Deborah
2 months ago
Reply to  Nora

I agree so much Nora!
My mind kept thinking sculptural, sculptural, sculptural as I looked at each piece, an attribute that I really enjoy. Most of the pieces are great statement pieces because they really are sculptures.

Donna
2 months ago

I love where this is going in terms of decor. From what I understand, the original architecture’s meaning was complex – both post-apocalyptical and forward thinking in terms of utilitarianism and egalitarianism. I think the new furniture and decor designs certainly reference this, but also seem to hark back to primitivism which it seems more and more people are incorporating to give life to machine made design in our homes. I know I am. But now the question….and a new blog post, (hint, hint)….is HOW TO incorporate these pieces into your present decor?

Deborah
2 months ago
Reply to  Donna

Good points Donna! 🙂

Christa
2 months ago

I love this style, especially for chests and dressers. Adding a bit of sculptural, monolithic elements to rooms is so interesting!

jen
2 months ago

Jess, I am DEAD! I adore Brutalist furniture and architecture, although I know the latter is not everyone’s cup of tea. What a great post and roundup of interiors and pieces!

Melissa Jayne Hart
2 months ago

Thank you, great article, appreciate all your hard work and creativity, I learn so much from you and you definitely bring some swoonworthy design to the table.

SARAH
2 months ago

this reminds me of stylized style in African art.
I’m not sure that organic brutalist needs to be a term if this is in the African art world already. 🤔

SARAH
2 months ago
Reply to  SARAH

Without acknowledgment, it’s cultural appropriation imo. I’m shocked others don’t see African art when you see these forms.

https://www.thecollector.com/picasso-and-african-art/amp/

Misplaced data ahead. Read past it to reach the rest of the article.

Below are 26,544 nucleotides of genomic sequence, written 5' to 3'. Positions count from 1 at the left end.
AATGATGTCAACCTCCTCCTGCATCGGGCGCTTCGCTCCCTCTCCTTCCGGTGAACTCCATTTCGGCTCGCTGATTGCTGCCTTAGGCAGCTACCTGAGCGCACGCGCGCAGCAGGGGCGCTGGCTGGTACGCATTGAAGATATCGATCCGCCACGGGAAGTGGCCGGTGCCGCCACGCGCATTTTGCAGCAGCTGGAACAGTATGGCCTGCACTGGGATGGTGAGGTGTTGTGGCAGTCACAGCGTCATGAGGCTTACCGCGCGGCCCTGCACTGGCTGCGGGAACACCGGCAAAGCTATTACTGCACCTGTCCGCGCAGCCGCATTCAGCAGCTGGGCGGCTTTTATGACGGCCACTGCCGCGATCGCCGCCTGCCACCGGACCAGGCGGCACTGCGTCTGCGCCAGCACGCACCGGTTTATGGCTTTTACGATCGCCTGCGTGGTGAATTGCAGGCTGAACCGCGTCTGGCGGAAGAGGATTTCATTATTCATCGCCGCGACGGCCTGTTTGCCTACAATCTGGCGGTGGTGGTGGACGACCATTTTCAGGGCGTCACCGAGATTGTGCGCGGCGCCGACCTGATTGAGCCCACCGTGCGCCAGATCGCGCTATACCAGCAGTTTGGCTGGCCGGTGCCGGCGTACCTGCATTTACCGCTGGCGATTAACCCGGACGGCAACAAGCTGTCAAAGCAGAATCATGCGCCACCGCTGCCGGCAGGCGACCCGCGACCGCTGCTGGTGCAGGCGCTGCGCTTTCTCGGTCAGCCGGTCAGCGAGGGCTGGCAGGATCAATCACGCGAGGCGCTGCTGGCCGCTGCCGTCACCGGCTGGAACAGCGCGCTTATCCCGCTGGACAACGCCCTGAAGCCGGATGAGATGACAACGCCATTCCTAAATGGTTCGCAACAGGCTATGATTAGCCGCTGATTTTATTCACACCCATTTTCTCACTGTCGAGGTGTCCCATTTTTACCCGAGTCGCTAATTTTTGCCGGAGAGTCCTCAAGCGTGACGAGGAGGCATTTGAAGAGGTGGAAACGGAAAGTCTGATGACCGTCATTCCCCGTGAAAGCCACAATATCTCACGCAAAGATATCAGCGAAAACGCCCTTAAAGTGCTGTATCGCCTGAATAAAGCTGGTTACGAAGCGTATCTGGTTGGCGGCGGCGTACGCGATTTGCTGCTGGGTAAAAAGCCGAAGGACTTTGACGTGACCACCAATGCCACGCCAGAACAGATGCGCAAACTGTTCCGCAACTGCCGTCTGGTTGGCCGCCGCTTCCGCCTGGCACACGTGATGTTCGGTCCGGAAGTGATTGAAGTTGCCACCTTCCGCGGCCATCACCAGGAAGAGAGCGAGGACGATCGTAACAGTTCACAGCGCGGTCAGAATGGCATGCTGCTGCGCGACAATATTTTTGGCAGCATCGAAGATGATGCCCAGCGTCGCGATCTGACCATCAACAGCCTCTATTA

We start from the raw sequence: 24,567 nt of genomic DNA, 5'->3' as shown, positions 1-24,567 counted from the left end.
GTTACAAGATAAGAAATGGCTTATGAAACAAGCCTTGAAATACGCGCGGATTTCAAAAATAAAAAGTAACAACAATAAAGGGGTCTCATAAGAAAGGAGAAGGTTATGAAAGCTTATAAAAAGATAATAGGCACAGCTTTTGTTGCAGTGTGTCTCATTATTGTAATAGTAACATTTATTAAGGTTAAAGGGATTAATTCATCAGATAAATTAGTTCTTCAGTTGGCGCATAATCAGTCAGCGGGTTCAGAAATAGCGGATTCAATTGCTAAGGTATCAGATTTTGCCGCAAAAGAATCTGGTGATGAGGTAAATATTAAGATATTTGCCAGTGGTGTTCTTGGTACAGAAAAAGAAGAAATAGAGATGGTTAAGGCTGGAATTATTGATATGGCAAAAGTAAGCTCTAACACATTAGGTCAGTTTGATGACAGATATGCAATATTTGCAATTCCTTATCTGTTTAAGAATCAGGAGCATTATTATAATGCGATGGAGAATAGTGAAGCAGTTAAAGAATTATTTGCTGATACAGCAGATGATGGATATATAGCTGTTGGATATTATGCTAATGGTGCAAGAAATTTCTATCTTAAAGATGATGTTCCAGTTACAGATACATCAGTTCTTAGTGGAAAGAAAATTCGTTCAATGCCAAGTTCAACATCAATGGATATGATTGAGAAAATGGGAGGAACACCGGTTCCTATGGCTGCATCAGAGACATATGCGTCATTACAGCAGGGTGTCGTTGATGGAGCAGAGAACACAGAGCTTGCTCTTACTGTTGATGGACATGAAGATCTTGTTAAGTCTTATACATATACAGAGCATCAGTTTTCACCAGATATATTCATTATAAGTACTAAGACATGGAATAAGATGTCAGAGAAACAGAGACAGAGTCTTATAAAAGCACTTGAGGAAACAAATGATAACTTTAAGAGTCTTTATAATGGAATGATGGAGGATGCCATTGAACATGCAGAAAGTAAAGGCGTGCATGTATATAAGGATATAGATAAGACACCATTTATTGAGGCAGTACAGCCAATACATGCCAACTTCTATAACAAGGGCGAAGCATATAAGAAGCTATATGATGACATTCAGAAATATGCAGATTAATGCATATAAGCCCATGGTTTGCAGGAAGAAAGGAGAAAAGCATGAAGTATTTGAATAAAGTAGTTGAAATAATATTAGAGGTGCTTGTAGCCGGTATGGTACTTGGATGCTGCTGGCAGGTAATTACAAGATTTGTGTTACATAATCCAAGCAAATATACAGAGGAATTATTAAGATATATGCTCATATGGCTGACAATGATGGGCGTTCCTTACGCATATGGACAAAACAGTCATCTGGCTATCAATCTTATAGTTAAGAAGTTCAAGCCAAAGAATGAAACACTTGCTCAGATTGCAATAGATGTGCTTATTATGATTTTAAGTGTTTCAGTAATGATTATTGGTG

🥰 Rusty
2 months ago
Reply to  SARAH

Good point!

Lauren
2 months ago

THIS IS TOTALLY MY JAAAAAM! love. this is a style I gravitate towards but I had no clue it had a name.

Cris S.
2 months ago

Yep. Would never have more than one of those pieces in my house at a time and if presented with another option would almost definitely pick it. BUT, wow. What fun to look at and what a great job you did in taking us through why/how and showing us wonderful examples of something different. I really appreciate it on that level. Thank you!

Andria
2 months ago

Yes!!! I was struggling to put a name on this style that I have been into for maybe a year or so…I am not sure if she was one of the originators or was more inspired by it, but this started for me with falling in love with Sarah Sherman Samuel’s aesthetic.

2 months ago

Love all of this. It’s the direction I’ve gone with our 80’s mountain house once we decided to NOT paint over the cedar paneling. It wouldn’t be everyone’s cup of tea but we love it Hoping your post doesn’t make the vintage pieces hard to find! 😉

Bo
2 months ago

Love the topic and examples. Not a cliche anywhere.

Roberta Davis
2 months ago

I definitely wouldn’t get some of that just to be one of the cook kids, but if I saw a piece that spoke to me, I might try to work it in. I really did admire some of the leading brutalist architects- le Corbusier and Moshe Safdie, say 40 years ago.

I love the organic version of this look. The chunky wood is absolutely delicious. The concrete brutalist buildings I’ve seen are ugly and depressing and prison like, but to see it in a nice light wood for furniture, I love it!